It’s not just about love in the K-drama world, despite popular belief. While some of the most talked-about K-dramas over the past years have danced around swoon-worthy or tear-jerking love stories, Korean cinema is not just about romance. In fact, there’s so much more to it.
If you have ever dismissed the thought of watching South Korean dramas because of the predictable love lines, or you’re just looking to expand your repertoire of South Korean shows beyond romance, this list for you.
Read on for all our favourites.
K-dramas that are not built around romance
(Hero and featured image credit: Prison Playbook)
Jump To / Table of Contents
If there’s one show that caught South Korea by storm in late 2018, it would be Sky Castle. The storyline follows four families in the top one percent of South Korea, highlighting the psychological traumas and pressures each individual of these rich, corrupted households has to face. At the core of the drama lies a satirical social commentary of those “born with a silver spoon” who have to live up to societal expectations in all aspects of life.
Save Me left us on edge for many reasons. The drama is based on a controversial topic of religious cults, and a teenage girl who cannot seem to escape their clutches despite the numerous efforts from her ex-schoolmates. Her harrowing journey to freedom is threatened by a brainwashed community and disturbing offences from a perverse pastor, and is an emotional thriller that’ll keep you up at night for sure.
We’re still reeling from the whirlwind that is The World of the Married. The 16-episode drama hinges upon what happens after the happy endings and plunges the audience deep into a plot that’s built on infidelity and betrayal. Unlike many South Korean dramas, the unfiltered series doesn’t have a set protagonist or antagonist. Instead, it paints a picture of what humans really are — flaws, failures and all — which leaves the audience to draw their own conclusions as to who is really “at fault” for a “failed” marriage.
Prison Playbook is calm and well-paced prison series which tackles important themes like male relationships and friendships while calling out the fragility of toxic masculinity. Despite its grim premise, each character is well thought out, exemplifying the humanity that most prisoners are often stripped of when being described.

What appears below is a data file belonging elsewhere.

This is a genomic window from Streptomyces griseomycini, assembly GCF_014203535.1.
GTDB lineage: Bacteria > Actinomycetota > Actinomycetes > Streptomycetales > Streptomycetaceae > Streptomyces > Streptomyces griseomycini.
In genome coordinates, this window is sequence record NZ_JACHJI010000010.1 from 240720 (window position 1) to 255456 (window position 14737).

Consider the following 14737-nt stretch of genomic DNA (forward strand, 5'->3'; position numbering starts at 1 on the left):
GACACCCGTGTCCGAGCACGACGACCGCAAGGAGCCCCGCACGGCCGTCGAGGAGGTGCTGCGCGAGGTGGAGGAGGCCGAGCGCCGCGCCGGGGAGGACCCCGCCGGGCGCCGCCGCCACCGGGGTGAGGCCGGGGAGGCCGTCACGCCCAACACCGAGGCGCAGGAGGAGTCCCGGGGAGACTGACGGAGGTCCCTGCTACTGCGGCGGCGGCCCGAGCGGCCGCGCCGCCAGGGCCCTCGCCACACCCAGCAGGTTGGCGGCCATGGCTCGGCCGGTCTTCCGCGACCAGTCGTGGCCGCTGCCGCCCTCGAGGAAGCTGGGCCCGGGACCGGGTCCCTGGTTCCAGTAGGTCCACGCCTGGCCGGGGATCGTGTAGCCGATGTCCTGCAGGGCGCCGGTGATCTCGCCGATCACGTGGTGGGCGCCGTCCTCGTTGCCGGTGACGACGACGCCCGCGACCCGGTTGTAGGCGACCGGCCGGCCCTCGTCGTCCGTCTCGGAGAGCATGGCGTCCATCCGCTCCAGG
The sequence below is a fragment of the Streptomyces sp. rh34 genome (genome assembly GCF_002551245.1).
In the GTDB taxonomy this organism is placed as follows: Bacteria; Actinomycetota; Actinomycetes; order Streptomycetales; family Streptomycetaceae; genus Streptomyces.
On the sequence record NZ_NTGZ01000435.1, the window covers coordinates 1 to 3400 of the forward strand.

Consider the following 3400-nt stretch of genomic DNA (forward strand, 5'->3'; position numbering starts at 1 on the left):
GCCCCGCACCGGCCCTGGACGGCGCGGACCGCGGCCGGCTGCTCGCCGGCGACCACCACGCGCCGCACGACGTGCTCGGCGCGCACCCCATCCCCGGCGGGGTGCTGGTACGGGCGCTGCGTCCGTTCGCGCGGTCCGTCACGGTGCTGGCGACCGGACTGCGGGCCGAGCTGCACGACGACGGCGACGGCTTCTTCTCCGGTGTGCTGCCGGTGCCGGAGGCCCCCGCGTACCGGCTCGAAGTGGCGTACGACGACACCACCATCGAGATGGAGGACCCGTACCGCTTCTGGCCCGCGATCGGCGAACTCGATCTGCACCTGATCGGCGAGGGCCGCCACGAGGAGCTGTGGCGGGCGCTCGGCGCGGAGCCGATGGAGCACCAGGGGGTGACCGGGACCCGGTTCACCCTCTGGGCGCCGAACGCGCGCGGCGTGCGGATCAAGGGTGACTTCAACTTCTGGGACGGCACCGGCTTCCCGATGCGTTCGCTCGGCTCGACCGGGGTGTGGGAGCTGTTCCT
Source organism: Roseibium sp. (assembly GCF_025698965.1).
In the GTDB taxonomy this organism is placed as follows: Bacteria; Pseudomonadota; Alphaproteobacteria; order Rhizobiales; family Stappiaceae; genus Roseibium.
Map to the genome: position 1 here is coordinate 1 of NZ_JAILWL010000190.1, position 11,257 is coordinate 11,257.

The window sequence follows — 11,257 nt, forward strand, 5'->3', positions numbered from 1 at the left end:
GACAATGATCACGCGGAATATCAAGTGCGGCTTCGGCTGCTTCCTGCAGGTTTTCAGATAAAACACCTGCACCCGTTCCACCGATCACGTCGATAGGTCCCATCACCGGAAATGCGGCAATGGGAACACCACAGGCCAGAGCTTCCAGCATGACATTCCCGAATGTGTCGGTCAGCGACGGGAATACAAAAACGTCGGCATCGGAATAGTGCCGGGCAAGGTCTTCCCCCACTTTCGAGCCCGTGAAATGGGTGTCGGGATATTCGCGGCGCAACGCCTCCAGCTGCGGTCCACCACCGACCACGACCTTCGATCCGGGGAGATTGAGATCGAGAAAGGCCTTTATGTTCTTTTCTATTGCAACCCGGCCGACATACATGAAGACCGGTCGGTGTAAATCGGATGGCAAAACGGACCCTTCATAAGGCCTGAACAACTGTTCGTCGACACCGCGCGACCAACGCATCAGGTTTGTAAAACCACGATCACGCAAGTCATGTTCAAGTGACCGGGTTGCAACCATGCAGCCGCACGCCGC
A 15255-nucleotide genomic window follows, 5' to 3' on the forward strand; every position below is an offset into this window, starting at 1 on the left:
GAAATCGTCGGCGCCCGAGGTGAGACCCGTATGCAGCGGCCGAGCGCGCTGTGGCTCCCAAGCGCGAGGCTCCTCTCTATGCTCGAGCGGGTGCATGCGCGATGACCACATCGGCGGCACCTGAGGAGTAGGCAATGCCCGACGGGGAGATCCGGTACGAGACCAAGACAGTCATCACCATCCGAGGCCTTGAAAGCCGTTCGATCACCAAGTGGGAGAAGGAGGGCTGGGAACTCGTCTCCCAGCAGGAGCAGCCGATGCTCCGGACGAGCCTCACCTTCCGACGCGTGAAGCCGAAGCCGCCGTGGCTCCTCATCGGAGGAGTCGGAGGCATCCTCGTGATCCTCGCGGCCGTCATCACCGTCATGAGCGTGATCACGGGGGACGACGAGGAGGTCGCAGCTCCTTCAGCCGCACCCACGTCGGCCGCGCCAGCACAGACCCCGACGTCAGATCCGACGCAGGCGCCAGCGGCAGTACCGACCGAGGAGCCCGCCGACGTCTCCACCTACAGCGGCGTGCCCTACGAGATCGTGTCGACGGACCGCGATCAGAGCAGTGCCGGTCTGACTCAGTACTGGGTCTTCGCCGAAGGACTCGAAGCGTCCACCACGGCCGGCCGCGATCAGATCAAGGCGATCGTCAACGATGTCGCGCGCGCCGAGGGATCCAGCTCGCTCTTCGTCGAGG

What makes a Mother? This heartwrenching drama follows the likes of a substitute elementary school teacher who recognises the incessant, grotesque abuse that one of her students is going through, and, due the lack of protection from the state, decides to kidnap her and run away. Here, the audience is consistently directed to the theme that being a mother is based on pure, sacrificial love, and not in biology alone.
We love a good crime show, especially when its stories have been inspired by real-life murders. Signal takes a turn early in the series when a lieutenant discovers that he can speak to a long-missing police detective via a mysterious walkie-talkie that seems to be in a different year every single time they converse. Together with another detective, the “time-travelling” trio find themselves solving gripping crimes and preventing them from ever taking place.
Step into the shoes of the anti-hero for a moment with the characters of The Player. The light-hearted series tells the story of four con-men and women who have been recruited by a prosecutor seeking to change the future of unpunished corruption in his office. While the pacing of the show takes off points to the overall piece, the camaraderie of the cast and the clever, almost masterful heists make for an enjoyable drama to catch nonetheless.